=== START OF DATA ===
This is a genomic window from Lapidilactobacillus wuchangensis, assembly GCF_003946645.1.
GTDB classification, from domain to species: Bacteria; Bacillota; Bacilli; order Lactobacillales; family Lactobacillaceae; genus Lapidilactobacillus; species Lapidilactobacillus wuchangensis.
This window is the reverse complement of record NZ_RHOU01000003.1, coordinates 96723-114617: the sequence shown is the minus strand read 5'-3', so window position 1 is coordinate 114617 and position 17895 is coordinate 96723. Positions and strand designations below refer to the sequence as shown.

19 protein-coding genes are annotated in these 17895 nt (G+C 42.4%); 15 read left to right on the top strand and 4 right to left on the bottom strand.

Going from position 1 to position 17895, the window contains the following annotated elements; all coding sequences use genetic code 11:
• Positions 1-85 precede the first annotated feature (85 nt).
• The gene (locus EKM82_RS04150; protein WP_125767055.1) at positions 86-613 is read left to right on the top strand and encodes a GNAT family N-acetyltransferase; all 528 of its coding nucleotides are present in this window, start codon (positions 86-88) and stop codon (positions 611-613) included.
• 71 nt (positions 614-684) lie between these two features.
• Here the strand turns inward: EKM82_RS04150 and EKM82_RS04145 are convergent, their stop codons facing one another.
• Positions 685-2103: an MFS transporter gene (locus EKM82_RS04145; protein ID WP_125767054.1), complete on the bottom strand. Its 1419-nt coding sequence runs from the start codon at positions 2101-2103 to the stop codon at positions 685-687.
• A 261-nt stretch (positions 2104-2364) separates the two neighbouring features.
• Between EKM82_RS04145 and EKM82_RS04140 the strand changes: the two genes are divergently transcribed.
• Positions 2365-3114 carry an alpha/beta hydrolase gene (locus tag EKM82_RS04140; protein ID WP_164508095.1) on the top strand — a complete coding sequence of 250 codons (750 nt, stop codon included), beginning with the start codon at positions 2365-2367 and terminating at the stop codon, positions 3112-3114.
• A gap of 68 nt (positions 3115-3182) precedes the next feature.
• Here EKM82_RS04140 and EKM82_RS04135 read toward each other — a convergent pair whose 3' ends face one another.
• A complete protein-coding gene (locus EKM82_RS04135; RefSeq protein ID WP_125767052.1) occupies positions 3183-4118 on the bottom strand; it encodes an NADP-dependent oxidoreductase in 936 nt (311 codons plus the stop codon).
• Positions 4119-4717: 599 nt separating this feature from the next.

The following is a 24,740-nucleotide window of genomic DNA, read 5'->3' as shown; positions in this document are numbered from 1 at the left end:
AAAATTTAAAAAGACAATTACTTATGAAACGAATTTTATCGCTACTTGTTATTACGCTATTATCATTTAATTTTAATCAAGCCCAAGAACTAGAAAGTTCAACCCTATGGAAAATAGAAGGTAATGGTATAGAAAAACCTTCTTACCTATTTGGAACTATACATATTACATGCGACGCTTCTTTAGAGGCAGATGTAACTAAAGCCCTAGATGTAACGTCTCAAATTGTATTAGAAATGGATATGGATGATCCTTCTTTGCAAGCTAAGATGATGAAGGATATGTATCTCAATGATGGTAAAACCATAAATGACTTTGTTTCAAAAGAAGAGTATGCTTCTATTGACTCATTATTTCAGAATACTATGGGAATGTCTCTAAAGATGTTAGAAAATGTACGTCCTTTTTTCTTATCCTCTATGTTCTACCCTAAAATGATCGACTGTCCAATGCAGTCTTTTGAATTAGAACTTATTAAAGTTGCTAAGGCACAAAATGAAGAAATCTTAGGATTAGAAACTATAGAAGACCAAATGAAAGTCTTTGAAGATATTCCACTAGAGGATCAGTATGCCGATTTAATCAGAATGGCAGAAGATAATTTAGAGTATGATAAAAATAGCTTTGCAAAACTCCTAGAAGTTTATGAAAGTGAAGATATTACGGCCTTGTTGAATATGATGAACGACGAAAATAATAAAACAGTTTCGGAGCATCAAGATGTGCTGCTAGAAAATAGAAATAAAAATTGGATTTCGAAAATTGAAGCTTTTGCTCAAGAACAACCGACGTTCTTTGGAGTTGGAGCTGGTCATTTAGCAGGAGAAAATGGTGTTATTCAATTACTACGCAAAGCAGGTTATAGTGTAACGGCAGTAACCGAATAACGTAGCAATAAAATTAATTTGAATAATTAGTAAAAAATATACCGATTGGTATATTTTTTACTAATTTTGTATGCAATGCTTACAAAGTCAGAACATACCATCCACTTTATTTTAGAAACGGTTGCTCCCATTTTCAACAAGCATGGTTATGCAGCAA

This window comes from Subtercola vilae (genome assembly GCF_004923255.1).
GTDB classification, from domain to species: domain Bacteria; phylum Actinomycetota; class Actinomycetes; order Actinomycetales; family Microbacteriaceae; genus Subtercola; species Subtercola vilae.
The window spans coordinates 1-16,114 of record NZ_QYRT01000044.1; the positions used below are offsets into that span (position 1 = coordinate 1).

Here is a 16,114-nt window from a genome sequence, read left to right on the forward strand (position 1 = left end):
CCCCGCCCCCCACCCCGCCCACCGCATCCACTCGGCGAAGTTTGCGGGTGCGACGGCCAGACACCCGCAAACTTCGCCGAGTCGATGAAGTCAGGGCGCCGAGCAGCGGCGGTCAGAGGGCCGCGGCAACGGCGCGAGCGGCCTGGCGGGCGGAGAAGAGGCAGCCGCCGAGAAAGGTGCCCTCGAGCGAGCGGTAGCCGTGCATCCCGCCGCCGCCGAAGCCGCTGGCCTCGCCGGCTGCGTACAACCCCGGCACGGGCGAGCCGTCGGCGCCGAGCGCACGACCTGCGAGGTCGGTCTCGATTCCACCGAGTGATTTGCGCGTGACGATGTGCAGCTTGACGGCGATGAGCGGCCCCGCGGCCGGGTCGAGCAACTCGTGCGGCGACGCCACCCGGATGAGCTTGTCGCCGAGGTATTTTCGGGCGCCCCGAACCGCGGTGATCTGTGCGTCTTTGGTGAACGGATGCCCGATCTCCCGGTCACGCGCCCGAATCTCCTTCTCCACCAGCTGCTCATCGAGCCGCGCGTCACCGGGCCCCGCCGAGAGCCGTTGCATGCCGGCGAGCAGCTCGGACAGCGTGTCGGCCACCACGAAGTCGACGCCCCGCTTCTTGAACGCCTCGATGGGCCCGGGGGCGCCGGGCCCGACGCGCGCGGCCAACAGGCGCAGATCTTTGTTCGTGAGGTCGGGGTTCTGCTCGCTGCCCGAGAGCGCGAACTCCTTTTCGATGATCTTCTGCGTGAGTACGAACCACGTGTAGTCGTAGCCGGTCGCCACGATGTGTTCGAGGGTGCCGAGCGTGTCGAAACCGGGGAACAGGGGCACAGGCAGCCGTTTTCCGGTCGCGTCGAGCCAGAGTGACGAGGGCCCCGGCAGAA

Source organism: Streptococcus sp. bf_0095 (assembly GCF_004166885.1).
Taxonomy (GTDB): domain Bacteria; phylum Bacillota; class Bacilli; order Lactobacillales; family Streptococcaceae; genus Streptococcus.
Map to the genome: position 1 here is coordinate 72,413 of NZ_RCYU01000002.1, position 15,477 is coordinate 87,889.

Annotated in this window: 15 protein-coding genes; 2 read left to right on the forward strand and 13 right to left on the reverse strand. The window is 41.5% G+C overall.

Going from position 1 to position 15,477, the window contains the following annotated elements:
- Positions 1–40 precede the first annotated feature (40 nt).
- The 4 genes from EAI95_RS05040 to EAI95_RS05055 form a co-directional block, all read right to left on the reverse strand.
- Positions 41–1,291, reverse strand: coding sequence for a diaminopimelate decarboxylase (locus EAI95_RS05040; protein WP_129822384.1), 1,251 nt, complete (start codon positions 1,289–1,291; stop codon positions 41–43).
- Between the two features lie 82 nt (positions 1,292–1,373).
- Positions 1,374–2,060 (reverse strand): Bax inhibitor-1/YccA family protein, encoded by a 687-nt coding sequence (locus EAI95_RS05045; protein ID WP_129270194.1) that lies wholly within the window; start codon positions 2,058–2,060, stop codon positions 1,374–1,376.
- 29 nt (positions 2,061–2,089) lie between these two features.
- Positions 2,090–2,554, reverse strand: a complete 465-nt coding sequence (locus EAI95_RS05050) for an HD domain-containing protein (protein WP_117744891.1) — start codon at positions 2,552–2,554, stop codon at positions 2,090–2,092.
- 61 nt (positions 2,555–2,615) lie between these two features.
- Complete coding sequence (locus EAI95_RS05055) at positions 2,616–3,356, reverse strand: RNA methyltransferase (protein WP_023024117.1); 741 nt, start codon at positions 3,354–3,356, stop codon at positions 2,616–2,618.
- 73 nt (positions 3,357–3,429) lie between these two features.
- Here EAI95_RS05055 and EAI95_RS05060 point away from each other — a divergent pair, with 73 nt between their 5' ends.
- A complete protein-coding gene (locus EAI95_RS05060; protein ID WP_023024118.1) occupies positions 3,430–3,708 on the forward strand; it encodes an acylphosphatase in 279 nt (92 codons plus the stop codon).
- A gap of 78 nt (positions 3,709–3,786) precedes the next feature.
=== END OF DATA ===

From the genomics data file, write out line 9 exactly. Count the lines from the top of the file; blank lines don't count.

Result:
• Here the strand turns inward: EKM82_RS04150 and EKM82_RS04145 are convergent, their stop codons facing one another.